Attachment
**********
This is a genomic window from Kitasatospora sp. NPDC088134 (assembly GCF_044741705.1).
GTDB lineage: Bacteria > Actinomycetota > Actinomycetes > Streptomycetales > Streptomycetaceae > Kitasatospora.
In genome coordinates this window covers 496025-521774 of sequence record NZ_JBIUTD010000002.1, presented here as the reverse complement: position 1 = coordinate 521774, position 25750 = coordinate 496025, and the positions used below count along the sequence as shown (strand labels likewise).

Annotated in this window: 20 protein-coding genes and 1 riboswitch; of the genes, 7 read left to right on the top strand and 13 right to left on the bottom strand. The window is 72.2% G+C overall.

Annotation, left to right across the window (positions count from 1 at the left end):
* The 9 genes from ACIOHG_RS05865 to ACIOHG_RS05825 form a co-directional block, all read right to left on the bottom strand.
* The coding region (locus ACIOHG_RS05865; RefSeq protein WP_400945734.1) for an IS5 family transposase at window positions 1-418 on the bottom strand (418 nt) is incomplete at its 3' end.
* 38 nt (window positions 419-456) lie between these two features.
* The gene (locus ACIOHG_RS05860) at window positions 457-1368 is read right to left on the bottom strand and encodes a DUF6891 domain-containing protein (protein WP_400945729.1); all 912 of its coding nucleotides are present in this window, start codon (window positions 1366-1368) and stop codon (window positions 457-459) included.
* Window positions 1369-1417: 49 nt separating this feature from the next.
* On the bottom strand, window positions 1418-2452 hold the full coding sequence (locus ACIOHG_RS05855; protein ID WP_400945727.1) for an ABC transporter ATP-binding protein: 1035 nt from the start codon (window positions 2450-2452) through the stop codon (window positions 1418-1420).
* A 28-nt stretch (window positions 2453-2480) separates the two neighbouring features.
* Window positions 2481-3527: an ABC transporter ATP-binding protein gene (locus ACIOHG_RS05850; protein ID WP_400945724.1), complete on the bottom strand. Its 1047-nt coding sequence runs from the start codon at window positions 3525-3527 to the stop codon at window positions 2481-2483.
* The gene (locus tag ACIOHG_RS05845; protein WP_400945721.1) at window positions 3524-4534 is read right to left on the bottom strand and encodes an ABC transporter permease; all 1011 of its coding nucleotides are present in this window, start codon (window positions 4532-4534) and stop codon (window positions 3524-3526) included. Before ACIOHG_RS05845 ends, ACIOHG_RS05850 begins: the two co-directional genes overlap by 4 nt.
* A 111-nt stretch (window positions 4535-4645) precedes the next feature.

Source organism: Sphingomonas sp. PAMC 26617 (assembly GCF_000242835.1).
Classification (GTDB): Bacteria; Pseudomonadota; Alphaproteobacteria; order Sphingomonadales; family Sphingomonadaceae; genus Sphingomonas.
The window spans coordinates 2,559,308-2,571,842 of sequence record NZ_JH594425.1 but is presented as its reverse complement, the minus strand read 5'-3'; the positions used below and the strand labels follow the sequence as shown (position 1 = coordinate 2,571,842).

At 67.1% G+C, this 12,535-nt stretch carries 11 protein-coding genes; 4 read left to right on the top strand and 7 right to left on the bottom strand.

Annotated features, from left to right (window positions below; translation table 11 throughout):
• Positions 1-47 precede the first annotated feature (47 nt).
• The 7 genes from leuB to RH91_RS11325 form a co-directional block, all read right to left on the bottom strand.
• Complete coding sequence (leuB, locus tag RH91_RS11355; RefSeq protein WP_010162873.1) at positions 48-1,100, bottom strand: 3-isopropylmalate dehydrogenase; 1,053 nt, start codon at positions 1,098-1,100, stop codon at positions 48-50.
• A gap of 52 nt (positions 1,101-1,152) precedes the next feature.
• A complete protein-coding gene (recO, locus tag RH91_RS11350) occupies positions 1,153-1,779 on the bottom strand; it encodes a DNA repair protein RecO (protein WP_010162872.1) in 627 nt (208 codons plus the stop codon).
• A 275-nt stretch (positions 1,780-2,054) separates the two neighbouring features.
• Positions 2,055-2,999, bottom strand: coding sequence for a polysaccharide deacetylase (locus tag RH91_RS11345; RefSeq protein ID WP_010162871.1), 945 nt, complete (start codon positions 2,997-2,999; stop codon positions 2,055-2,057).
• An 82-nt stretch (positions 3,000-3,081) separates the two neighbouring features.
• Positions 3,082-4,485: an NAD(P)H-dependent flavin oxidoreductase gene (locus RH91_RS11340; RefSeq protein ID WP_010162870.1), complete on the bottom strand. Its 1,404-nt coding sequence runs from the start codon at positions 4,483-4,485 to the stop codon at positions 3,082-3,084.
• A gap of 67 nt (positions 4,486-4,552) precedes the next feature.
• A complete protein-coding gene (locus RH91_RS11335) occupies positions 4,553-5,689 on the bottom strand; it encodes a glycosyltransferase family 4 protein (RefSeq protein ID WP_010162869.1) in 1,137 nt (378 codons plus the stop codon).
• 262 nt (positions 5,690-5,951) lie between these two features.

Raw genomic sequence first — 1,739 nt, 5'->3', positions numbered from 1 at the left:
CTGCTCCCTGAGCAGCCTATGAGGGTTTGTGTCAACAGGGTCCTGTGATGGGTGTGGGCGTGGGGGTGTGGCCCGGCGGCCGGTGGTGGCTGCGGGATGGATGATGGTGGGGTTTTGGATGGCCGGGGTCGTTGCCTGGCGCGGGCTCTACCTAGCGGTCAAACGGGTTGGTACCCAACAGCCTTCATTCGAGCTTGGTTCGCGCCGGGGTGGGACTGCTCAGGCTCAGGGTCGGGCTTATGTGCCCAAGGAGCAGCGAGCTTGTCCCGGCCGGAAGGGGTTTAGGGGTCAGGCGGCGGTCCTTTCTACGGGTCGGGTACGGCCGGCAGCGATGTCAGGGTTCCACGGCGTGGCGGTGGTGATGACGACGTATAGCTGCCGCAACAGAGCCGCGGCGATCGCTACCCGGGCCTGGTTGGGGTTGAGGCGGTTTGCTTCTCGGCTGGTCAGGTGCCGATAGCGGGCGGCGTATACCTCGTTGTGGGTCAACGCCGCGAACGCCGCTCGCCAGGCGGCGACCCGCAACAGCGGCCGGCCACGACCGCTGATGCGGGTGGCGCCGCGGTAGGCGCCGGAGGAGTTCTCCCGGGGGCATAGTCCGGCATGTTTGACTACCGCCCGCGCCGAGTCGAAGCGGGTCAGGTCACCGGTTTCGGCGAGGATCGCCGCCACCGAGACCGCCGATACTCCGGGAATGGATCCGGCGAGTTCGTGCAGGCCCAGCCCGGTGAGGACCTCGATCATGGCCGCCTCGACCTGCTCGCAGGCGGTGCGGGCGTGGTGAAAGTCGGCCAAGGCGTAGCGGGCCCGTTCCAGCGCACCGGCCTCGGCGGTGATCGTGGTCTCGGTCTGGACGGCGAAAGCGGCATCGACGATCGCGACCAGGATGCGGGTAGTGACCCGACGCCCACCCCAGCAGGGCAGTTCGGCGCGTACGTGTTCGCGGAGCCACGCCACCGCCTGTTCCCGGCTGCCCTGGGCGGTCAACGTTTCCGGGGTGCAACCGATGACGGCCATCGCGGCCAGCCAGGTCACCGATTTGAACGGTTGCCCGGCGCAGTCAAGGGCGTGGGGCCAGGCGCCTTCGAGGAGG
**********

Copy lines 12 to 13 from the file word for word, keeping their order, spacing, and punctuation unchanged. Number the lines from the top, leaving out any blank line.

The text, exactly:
* A 28-nt stretch (window positions 2453-2480) separates the two neighbouring features.
* Window positions 2481-3527: an ABC transporter ATP-binding protein gene (locus ACIOHG_RS05850; protein ID WP_400945724.1), complete on the bottom strand. Its 1047-nt coding sequence runs from the start codon at window positions 3525-3527 to the stop codon at window positions 2481-2483.